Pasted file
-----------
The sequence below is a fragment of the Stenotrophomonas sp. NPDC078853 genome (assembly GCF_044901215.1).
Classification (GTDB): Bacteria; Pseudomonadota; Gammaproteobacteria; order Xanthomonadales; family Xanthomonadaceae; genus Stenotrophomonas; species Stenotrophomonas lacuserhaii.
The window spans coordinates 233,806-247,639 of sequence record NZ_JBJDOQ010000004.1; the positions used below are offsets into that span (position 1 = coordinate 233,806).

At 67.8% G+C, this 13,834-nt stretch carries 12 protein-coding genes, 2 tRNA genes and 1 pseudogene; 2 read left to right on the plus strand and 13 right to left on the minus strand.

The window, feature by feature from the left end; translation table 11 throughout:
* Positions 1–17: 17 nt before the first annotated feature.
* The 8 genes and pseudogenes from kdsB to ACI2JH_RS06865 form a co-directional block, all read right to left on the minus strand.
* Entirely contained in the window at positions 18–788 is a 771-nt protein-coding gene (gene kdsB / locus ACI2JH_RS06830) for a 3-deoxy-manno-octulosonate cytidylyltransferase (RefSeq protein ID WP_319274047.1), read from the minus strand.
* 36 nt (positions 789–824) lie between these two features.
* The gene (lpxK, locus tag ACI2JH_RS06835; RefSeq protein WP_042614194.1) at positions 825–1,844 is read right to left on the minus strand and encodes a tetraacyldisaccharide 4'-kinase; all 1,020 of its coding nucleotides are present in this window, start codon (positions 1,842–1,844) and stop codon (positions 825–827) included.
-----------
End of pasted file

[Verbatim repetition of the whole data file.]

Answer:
The sequence below is a fragment of the Stenotrophomonas sp. NPDC078853 genome (assembly GCF_044901215.1).
Classification (GTDB): Bacteria; Pseudomonadota; Gammaproteobacteria; order Xanthomonadales; family Xanthomonadaceae; genus Stenotrophomonas; species Stenotrophomonas lacuserhaii.
The window spans coordinates 233,806-247,639 of sequence record NZ_JBJDOQ010000004.1; the positions used below are offsets into that span (position 1 = coordinate 233,806).

At 67.8% G+C, this 13,834-nt stretch carries 12 protein-coding genes, 2 tRNA genes and 1 pseudogene; 2 read left to right on the plus strand and 13 right to left on the minus strand.

The window, feature by feature from the left end; translation table 11 throughout:
* Positions 1–17: 17 nt before the first annotated feature.
* The 8 genes and pseudogenes from kdsB to ACI2JH_RS06865 form a co-directional block, all read right to left on the minus strand.
* Entirely contained in the window at positions 18–788 is a 771-nt protein-coding gene (gene kdsB / locus ACI2JH_RS06830) for a 3-deoxy-manno-octulosonate cytidylyltransferase (RefSeq protein ID WP_319274047.1), read from the minus strand.
* 36 nt (positions 789–824) lie between these two features.
* The gene (lpxK, locus tag ACI2JH_RS06835; RefSeq protein WP_042614194.1) at positions 825–1,844 is read right to left on the minus strand and encodes a tetraacyldisaccharide 4'-kinase; all 1,020 of its coding nucleotides are present in this window, start codon (positions 1,842–1,844) and stop codon (positions 825–827) included.